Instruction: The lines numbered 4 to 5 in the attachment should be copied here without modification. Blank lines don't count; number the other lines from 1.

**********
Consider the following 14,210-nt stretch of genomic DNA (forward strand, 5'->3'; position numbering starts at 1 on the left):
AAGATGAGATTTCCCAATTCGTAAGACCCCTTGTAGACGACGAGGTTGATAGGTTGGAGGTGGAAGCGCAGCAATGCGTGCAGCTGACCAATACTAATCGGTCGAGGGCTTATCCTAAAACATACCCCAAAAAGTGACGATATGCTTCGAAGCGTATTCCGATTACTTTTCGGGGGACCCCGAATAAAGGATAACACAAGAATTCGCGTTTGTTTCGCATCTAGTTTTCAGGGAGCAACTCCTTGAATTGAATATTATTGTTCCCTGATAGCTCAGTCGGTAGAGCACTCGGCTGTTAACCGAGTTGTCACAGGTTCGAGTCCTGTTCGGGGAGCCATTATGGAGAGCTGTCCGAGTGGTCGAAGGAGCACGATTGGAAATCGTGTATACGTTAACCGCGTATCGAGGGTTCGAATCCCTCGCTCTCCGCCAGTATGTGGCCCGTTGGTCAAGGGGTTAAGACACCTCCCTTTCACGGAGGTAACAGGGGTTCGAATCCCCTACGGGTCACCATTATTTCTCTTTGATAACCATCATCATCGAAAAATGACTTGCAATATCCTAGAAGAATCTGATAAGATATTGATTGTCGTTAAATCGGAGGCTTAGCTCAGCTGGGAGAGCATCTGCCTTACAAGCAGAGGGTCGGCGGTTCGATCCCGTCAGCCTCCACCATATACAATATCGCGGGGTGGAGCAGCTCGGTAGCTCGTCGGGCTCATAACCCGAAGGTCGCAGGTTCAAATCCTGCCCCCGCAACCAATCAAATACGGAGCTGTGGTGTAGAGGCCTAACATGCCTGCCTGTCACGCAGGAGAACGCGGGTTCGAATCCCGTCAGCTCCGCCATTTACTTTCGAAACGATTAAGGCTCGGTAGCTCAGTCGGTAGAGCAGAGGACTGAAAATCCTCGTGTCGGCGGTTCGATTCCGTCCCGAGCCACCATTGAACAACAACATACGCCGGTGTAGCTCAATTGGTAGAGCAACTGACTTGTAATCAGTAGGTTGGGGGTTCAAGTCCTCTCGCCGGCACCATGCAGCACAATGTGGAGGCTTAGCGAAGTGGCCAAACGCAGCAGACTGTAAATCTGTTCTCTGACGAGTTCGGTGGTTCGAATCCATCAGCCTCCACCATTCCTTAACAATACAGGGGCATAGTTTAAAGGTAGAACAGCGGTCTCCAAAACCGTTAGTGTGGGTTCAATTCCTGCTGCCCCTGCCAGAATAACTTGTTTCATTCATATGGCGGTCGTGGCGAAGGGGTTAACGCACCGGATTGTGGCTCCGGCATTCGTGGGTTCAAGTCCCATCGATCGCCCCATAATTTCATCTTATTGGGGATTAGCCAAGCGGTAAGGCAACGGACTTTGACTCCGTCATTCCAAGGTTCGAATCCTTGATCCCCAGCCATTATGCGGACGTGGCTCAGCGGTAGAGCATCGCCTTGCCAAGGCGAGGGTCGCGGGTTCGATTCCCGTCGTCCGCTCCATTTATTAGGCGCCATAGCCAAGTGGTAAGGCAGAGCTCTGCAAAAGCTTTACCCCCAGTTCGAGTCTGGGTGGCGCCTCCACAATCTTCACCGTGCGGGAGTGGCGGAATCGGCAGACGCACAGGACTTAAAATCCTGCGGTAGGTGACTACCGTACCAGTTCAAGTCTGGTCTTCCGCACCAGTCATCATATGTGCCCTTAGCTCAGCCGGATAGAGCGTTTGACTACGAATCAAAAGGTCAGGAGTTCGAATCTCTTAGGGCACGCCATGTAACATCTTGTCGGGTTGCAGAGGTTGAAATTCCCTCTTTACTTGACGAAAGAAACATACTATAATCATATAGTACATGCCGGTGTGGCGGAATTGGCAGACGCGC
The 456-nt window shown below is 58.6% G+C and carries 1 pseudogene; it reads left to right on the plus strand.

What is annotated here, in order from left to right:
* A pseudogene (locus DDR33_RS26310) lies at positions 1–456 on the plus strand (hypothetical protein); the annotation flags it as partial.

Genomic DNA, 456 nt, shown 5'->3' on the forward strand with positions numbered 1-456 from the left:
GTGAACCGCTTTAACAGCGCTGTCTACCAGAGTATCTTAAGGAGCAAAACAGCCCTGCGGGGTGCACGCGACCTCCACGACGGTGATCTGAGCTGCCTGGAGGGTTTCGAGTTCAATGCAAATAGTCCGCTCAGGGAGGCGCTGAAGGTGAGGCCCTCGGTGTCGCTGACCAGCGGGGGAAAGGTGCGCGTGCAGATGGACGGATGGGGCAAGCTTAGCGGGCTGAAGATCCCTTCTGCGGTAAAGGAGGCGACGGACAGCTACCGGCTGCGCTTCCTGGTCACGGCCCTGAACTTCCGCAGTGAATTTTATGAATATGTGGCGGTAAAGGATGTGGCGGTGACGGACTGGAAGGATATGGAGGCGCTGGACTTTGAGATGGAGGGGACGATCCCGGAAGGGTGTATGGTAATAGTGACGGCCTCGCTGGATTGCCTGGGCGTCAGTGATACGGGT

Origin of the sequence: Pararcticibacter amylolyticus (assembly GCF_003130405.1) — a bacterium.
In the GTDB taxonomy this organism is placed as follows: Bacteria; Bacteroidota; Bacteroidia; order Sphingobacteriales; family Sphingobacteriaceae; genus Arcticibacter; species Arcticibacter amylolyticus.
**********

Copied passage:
What is annotated here, in order from left to right:
* A pseudogene (locus DDR33_RS26310) lies at positions 1–456 on the plus strand (hypothetical protein); the annotation flags it as partial.